Holtec company wants to build “interim” nuclear dump for high level radwaste from shutdown US nuke plants in New Mexico

Last month’s report featured the shenanigans of the Holtec’s company’s mishandling of high level nuclear waste it is removing from the San Onofre nuclear plant

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Ocean Beach Climate Rally and March – Sat. April 28

April 25, 2018 by Frank Gormlie

Join your fellow OBceans and other San Diegans at Saturday’s Ocean Beach Climate Rally & March – April 28. Hosted by San Diego Climate Mobilization Coalition, the rally begins at 10:00 a.m at the at the foot of Newport Ave. in Ocean Beach on the grass.

There’s a rally with music and speeches. and then march to the Ocean Beach Post Office to post on the door the demand

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San Onofre Surf Community Starts to Wake Up About Nuclear Waste on Their Beach

April 20, 2018 by Source

By Jake Howard / Dana Point Times

To be frank, the surf community’s response to the nuclear waste situation at the San Onofre Nuclear Generating Station (SONGS) has been apathetic at best. Somehow, the toll road dilemma generates more attention and more buzz than the fact that at this moment there are four questionable canisters of nuclear waste buried yards from the waterline at San O. Why aren’t there more “No Nukes” bumper stickers on cars around town?

The amount of nuclear waste stored at the SONGS site includes 51 old canisters and potentially 73 new ones, which can be hazardous to human health—there are even signs posted by the fences that ward off people from going near the facility.

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Landmark Lawsuit Against SANDAG Ends With a Victory for Clean Air

April 16, 2018 by Staff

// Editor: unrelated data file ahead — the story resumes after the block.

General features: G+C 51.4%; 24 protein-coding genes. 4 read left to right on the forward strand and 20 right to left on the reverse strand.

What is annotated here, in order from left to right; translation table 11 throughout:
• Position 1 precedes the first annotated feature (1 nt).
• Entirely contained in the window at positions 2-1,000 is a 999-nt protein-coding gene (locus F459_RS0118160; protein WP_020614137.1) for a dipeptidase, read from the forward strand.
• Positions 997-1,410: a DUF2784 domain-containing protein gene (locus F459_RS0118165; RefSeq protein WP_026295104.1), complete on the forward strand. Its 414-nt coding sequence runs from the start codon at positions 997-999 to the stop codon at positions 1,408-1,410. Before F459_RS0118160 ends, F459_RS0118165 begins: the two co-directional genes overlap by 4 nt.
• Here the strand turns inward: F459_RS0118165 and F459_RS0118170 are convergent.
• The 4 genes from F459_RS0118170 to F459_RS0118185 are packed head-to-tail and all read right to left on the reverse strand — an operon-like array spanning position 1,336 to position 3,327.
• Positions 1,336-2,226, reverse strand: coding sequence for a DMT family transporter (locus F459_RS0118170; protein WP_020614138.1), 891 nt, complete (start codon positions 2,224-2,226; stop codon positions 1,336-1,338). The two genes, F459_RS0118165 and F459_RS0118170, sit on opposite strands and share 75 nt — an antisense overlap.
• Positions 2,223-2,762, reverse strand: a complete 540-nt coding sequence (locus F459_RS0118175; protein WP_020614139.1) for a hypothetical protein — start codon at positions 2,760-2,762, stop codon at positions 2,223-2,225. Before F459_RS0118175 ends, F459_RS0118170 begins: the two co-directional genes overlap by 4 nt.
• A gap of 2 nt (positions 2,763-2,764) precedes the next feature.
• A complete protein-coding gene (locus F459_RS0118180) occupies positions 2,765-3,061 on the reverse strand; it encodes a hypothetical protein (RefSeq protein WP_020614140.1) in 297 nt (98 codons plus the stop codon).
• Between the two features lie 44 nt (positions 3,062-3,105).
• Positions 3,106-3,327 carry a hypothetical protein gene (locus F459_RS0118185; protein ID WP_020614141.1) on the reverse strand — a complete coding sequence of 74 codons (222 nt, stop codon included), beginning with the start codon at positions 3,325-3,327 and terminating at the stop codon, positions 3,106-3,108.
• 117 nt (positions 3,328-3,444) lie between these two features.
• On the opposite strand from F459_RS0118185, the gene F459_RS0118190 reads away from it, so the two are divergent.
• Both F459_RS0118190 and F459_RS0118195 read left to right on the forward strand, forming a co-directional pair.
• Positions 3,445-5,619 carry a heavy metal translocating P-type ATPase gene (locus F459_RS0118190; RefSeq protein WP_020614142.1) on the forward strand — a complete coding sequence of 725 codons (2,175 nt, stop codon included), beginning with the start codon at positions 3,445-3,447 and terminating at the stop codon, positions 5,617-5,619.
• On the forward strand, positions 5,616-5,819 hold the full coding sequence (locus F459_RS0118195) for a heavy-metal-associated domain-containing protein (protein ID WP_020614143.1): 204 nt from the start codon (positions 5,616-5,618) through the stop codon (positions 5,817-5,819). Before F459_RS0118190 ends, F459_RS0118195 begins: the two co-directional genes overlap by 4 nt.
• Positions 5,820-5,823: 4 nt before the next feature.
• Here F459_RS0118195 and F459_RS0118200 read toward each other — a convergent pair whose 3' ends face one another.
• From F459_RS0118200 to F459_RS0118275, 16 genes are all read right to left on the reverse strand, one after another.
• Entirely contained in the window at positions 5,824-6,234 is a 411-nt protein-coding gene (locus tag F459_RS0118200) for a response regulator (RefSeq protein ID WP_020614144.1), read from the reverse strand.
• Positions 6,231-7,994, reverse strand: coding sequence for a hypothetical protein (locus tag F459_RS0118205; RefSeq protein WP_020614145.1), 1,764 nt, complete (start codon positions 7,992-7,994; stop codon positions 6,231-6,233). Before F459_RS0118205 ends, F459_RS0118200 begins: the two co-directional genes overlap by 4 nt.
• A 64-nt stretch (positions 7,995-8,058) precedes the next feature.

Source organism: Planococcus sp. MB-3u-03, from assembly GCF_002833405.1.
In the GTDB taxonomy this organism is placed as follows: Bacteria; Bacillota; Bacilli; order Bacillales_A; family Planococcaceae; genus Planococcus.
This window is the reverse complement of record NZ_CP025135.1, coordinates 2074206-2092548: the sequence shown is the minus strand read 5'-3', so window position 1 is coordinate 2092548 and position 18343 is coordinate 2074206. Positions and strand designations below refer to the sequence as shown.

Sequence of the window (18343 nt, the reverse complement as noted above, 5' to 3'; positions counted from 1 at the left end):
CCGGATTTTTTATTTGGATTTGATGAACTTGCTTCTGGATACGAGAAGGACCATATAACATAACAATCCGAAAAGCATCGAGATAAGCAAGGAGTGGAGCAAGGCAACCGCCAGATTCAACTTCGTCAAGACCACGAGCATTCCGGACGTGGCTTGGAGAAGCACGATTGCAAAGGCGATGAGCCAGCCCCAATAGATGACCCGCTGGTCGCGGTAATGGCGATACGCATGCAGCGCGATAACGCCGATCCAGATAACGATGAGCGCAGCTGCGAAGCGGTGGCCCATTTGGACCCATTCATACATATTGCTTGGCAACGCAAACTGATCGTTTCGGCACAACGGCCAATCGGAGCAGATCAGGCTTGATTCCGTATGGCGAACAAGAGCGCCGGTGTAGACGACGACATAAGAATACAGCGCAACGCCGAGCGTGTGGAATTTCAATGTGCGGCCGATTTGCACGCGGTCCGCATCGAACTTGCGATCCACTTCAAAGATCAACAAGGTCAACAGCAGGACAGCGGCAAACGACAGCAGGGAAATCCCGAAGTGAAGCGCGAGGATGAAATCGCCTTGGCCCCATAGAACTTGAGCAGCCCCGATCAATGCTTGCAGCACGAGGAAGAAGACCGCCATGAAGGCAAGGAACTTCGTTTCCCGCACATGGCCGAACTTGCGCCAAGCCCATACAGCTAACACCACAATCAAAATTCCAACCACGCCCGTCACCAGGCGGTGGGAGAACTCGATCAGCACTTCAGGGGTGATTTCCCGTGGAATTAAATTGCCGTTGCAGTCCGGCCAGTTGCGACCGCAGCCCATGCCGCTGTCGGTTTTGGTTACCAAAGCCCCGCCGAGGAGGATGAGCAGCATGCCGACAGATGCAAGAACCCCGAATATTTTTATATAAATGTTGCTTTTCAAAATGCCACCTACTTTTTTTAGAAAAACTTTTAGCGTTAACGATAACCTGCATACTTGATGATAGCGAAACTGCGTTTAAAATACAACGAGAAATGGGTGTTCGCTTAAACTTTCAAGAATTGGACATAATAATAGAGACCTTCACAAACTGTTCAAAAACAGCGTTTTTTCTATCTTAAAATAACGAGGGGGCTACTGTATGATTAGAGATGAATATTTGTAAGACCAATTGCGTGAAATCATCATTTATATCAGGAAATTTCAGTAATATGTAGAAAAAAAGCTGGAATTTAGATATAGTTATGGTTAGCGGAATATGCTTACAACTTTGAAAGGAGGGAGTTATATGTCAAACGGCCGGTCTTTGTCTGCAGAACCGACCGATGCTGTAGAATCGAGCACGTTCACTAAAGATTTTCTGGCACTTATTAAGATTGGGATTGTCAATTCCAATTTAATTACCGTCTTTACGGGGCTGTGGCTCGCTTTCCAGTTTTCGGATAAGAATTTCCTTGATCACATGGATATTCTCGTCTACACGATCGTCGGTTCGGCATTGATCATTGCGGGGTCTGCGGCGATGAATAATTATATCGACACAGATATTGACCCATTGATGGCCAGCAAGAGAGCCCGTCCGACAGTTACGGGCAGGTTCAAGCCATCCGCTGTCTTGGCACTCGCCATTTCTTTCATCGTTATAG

The San Diego County Superior Court has formally ordered the San Diego Association of Governments to decertify its defective Environmental Impact Report (EIR) for 2011 the Regional Transportation Plan. SANDAG has also agreed to cover attorney’s fees in the amount of $1.7 million for the petitioners in this public interest case.

It has taken six long years to reach this point, with the lawsuit going to the California Supreme Court. The two precedent-setting court opinions arising from this case will guide SANDAG and other agencies in addressing greenhouse gas emissions, air pollution, and public health impacts of regional transportation planning.

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Do Something for the Ocean or Watch It Die!

January 19, 2018 by Source

By David Helvarg / Blue Notes / January 16, 2018

Two new reports in Science magazine confirm what we’ve been seeing for years: climate change and nutrient pollution are contributing to dead zones in the world’s ocean – in part because a warmer, more acidic ocean holds less dissolved oxygen.

Another study of 100 reefs showed coral bleaching is occurring globally at least once every six years. The most recent wave reduced half of the corals in Australia’s Great Barrier Reef (watch the Academy-Award nominated film ‘Chasing Coral’).

And of course, climate-induced extreme weather events like hurricanes Harvey, Irma, and Maria contributed to making 2017 the costliest year for natural disasters in U.S. history.

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Burying 3.6 Million Pounds of Nuclear Waste at San Onofre State Beach Is a Terrible Idea

January 3, 2018 by Source

It’s heating up around the shuttered nuclear plant at San Onofre because locals are not happy with the plan to bury 3.6 million pounds of nuclear waste at San Onofre State Beach. There were protests recently in the nearest city, San Clemente, against this plan.

Meanwhile, a local group, Citizens Oversight, has submitted a formal petition to the Nuclear Regulatory Commission under NRC Regulations that govern how the nuclear industry handles spent nuclear fuel. They believe the containers of the toxic nuke spent fuel should be designed for 1,000 years rather than the current requirement of only 40 years.

Everybody is talking about San Onofre. In the current San Diego Reader, Don Bauder has a piece about how nuclear waste in the sand now will create a toxic ocean later. Sarah “Steve” Mosko, at Boogie Green writes there’s a ticking time bomb at San Onofre Nuclear Plant.